There is a wealth of information circulating about CRDCs and issues relating to conducting research in CRDCs. Click on the following links below to learn more about CRDCs and conducting research in them.
US Census Bureau's Website for the Center for Economic Studies (CES)
This is the main website for the Census' CRDC Network. It has a wealth of information on every aspect of Census Research Data Centers. It has so much information in fact it can be a bit overwhelming on first visit. But there are lots of good things available here if you are persistent in poking around in the nooks and crannies of the site. Much of the information on the TXCRDC site is distilled from information available at the CES site.
National Center for Health Statistics RDC Website
This is the main website for the NCHS RDC. It has a lot of good information. Much of the information here also is available at the CES website. And the NCHS data sets can be accessed from regular CRDCs in the CES-CRDC Network. But there are some things on the NCHS site that might be of particular interest to folks who are interested in using NCHS datasets for their projects. Just bear in mind that the rules and guidelines for using the NCHS RDC do not necessarily apply in a Census Research Data Center (CRDC). For example, costs of using the facility that are described at the NCHS site do not apply to CRDCs. Each will have its own approach to handling that issue.
Agency for Healthcare Research and Quality
This is the main website for the AHRQ RDC. It has a lot of good information. Some of the information here also is available at the CES website. But, as with the NCHS site, there also are some things that are useful to folks who are particularly interested in using AHRQ datasets for their projects.
Virtual RDC at Cornell
The Virtual RDC at Cornell provides synthetic data which statistically approximates the data available in a Census Research Data Center. The value of the Virtual RDC is that it allows researchers to become accustomed to, and prepare for working in, the RDC environment without actually having to physically be in an RDC. It accomplishes this by providing datasets that have been created to simulate the restricted access data of interest, but in a "virtual" form that does not apply to real individuals and therefore can be made available for researchers to access from locations outside of the physical RDC facility.
One of the benefits of the Virtual RDC is that it allows users to write and refine analysis programs outside of the physical RDC facility. Once the programs are "ready for prime time", they can then be brought to the real (i.e., non-virtual) RDC and run on the actual restricted data. This makes it possible for researchers to do much of their preliminary programming in settings outside of the RDC that may be more convenient. It also allows the RDC itself to be used more efficiently since people do not need to spend as much time in the facility working on preliminary programming tasks.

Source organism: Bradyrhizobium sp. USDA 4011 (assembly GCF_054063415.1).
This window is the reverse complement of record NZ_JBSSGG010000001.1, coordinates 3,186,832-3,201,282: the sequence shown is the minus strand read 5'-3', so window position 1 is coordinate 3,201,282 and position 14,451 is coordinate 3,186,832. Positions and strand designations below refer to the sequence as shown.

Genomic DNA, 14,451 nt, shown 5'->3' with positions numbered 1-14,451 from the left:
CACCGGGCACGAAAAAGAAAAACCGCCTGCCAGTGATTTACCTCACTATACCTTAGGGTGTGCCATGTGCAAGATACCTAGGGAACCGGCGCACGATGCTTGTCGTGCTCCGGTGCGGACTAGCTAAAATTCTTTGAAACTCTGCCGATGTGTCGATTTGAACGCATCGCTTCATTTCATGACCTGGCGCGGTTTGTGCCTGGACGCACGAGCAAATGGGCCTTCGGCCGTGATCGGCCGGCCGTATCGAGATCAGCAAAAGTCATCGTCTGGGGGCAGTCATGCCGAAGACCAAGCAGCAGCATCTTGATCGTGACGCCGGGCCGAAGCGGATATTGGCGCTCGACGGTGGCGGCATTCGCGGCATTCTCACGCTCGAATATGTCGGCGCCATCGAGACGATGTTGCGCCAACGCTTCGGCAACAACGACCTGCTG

Texas State Data Center
The Texas State Data Center is part of the State Data Center System, a national network of 52 centers (all 50 states, Puerto Rico and the Virgin Islands), started in 1978. The goal of the State Data Center System is to increase the availability and accessibility of demographic census data to data users. The SDC program's mission is to provide easy and efficient access to U.S. Census Bureau data and information through a wide network of lead, coordinating and affiliate agencies in each state. To accomplish this mission, the SDCs work in partnership with the Census Bureau through the Customer Liaison Office (CLO) and the Regional Offices of the Census Bureau.
The SDCs are official sources of demographic, economic, and social statistics produced by the Census Bureau. These data are made available by the Census Bureau to the SDCs at no charge (fees may be charged for customized products). The SDCs make these data accessible to state, regional, local and tribal governments, and non-governmental data users at no charge or on a cost-recovery or reimbursable basis as appropriate. The SDCs also provide training and technical assistance in accessing and using Census Bureau data for research, administration, planning and decision making by local governments, the business community, and other interested data users.
ASA/NSF/Census Bureau Fellowship Program
The links above provide access to the web page for the ASA/NSF Census Bureau Research Fellow Program, a brief flyer for the program, and a brochure describing the program in greater detail. The brochure states the following: "The ASA/NSF Census Bureau Research Fellow Program helps to bridge the gap between government and academic science. This approach brings researchers closer to the production of the data set s relevant to their research. The program allows senior statisticians, social scientists, computer scientists, geographers, and others to come to the U.S. Census Bureau as Research Fellows for a period of 6 to 12 months to use Census Bureau data sets and interact with Census Bureau staff. "Some of the access to data may be supplemented by use of the Census Bureau Research Data Centers."
Applicants for fellowships should have recognized research records and considerable expertise in their areas of proposed research. The proposed projects may be in any area related to Census Bureau methodology or data. Research topics of interest to the Census Bureau are cited in the above brochure. Examine the brochure for more information about the application process.